A House in Harmony
Photo by Chris Thelen
A life lived long and lived fully is a life with layers. Memories pile upon memories. Relationships define rings of growth. Slabs of time with their unique sets of experiences buckle and seep into the cracks between. Each possession collected over the years, as well as each one let go, serves as an anchor to one of those layers.
Houses are the same, from the dirt in the yard to the eaves and the attic. Every owner adds his or her own touch, big or small, flawed or fabulous. Families leave their footprints echoing across floors or impressed in concrete, all making changes to suit their needs. Jasmine Cottage, circa 1890, a sunny, yellow Lowcountry Victorian nestled on the corner of Colleton Avenue and Newberry Street in Aiken, is a many-layered place, having passed through the hands of several owners until most recently purchased by Helene and Francois Verglas, who undertook a full remodel.
Francois, a retired publishing executive, grew up in Paris, near the Garden Tuileries. Helene, a botanical artist, started out a world away in Concord, N.C. Graduate studies at the prestigious Wharton School at the University of Pennsylvania lured Francois to the States where, following graduate school, he began his career at Newsweek in New York. The city’s fashion and interior design industries called to Helene. Their paths merged beneath the stairs of the Hayden Planetarium at a benefit party.
Years went by and Helene and Francois began looking toward retirement. Simply by chance, while staying at the Inn of the Five Graces in Santa Fe in 2004, a book in their room had a picture of a beautiful mansion on the cover: Aiken’s fabulous Willcox Hotel. Inspiration struck and they reserved a room at the Willcox, situated, unbeknownst to them at the time, right across the street from their future home.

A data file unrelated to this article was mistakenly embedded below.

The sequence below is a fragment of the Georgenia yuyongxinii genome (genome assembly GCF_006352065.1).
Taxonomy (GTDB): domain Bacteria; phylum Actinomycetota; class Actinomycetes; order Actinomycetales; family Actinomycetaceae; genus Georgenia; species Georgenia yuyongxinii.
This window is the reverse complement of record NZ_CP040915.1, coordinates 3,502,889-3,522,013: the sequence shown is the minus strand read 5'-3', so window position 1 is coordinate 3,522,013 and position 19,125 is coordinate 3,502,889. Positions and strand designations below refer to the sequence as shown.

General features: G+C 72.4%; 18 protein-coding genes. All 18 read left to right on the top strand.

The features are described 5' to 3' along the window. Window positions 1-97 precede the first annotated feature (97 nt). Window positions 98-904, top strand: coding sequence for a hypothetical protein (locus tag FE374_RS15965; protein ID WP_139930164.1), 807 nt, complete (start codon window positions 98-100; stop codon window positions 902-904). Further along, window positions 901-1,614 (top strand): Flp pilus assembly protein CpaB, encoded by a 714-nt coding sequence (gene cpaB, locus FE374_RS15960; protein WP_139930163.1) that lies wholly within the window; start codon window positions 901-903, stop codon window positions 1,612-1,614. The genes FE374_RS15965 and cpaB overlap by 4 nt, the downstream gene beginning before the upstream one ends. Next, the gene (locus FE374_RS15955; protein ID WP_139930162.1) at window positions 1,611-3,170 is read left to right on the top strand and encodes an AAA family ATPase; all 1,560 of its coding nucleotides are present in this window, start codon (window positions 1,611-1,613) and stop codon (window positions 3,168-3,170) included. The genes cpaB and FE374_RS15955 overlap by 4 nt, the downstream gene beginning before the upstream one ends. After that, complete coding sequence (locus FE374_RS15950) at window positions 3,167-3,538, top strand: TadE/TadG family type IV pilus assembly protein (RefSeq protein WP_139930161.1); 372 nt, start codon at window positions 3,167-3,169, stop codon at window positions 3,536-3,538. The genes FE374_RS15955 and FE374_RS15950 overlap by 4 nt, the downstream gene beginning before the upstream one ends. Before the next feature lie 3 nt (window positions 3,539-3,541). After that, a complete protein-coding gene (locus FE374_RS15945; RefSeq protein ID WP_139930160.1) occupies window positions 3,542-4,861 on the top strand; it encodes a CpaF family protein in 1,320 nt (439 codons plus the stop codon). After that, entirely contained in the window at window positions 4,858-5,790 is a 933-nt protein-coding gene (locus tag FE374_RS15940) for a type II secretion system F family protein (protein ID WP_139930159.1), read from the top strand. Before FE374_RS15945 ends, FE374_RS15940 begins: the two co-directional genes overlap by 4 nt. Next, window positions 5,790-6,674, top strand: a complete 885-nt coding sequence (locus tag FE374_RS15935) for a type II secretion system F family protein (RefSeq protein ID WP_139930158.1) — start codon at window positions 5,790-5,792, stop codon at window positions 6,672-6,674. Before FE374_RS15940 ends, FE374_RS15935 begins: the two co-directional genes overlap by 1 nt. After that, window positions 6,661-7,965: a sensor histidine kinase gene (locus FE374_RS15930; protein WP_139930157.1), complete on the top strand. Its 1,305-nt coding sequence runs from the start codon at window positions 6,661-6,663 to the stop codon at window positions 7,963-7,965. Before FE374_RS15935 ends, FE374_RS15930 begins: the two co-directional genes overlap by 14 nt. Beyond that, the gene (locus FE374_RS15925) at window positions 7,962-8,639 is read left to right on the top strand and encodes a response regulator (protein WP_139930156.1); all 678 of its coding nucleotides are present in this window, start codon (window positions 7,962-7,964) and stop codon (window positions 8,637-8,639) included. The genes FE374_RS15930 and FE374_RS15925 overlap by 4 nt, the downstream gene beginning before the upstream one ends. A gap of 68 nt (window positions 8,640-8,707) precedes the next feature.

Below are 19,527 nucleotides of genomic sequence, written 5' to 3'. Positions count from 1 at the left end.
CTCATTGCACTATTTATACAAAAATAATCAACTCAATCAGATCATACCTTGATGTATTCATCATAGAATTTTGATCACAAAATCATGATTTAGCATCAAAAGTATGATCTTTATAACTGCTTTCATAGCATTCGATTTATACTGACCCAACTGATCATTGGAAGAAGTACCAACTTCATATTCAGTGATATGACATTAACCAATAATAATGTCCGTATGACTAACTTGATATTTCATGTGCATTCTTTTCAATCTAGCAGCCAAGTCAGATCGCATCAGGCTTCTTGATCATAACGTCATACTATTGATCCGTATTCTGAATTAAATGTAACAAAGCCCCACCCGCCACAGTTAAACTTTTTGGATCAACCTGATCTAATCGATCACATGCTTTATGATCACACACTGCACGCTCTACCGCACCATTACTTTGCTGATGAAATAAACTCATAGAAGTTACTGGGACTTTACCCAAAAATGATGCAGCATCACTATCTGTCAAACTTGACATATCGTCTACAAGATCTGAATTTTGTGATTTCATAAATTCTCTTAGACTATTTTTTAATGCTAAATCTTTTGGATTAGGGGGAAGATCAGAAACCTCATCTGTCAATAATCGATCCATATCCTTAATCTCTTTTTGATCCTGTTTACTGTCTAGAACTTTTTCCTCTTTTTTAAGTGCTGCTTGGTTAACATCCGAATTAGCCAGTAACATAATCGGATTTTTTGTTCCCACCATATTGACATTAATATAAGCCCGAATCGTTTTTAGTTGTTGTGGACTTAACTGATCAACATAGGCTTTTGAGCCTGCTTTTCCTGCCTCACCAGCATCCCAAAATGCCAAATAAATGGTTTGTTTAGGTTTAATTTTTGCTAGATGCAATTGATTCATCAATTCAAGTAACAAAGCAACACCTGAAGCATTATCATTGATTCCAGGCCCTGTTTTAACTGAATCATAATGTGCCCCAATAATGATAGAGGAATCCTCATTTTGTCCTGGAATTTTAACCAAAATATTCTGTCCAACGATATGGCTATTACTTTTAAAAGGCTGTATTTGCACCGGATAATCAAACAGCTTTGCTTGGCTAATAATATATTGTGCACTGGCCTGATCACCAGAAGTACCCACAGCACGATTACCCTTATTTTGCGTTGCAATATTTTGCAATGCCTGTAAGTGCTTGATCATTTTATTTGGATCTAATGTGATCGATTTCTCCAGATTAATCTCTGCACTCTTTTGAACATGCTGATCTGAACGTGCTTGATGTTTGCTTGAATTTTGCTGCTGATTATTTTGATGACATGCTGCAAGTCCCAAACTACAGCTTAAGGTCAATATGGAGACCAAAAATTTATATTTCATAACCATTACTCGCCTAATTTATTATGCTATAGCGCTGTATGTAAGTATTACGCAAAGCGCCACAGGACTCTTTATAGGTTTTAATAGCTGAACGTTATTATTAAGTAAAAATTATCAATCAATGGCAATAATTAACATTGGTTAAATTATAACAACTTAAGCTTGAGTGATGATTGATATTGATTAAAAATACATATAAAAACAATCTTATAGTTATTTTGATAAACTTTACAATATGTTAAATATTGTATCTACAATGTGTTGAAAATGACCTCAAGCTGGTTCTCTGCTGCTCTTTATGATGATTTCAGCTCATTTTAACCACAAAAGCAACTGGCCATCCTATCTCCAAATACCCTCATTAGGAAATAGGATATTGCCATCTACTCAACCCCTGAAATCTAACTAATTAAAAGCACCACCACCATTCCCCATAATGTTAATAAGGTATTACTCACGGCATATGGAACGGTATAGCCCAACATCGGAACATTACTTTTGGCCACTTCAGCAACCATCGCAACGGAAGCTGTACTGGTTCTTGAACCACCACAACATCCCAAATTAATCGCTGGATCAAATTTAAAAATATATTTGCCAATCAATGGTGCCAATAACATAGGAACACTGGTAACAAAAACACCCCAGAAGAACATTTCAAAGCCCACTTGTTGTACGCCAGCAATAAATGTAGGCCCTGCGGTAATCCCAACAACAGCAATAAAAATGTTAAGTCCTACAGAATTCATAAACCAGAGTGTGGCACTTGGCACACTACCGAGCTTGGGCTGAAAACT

“We spent 10 days at Christmas and, at the end of the 10 days, we had made an offer on this house. A little bit of an impulse buy,” laughs Francois. Helene adds, “Compared to the prices in the Northeast, how could we not buy it? For me it was the price and the project.”
Merely calling it a project may be an understatement, however. Francois recounts, “I was going to be able to retire and put money in the bank. I was celebrating and patting myself on the back before I really knew what I was doing.” Helene says, “It’s a house that had been worked over by a succession of people, but that had never been redone entirely.” Thus, Helene and Francois set to work adding their layer—her the fastidious designer and him the adoring “bank.” Francois cuts to the point: If he had known how much they would have to put into the house, which they didn’t begin remodeling until 2006 and didn’t finish entirely until 2008, they would not have done it.
Anyone walking by on the sidewalk now would assume the cottage has always stood just so. A white picket fence along the Colleton Avenue side gives sweet contrast to the verdant green hollies behind it. Beyond the gate, an antique brick pathway leads visitors into a flat, Charleston-style garden only made possible by the truckloads of dirt required to level the front yard. Straight brick pathways to the right and to the left lead the eye and the occasional wanderer between boxwood partiers, among gardenias, azaleas and palms. Four white Adirondack chairs line up neatly on the front porch addition snuggled into the reworked front façade with an additional gable added for symmetry. A passerby must surely marvel at the perfect balance between privacy and please-come-in.
The front door swings open to reveal hand-stained heart-pine floors and an eclectic mixture of furnishings lending character to every room. Music pipes throughout Jasmine Cottage, playfully dancing with the sunlight filtering through plantation shutters that cleanly adorn the large windows. Gloss-white moldings, Hitchcock ceilings and classic mantels revel in their roles as accents in a well-appointed home. In the foyer, acting now as a bench, is the leather upholstered 18th-century military cargo bed Francois slept on in his teen years. Above it is a framed reproduction of Plan de Turgot, a map of 1734 Paris. Francois points out the arrondissement in which he grew up, near the Louvre.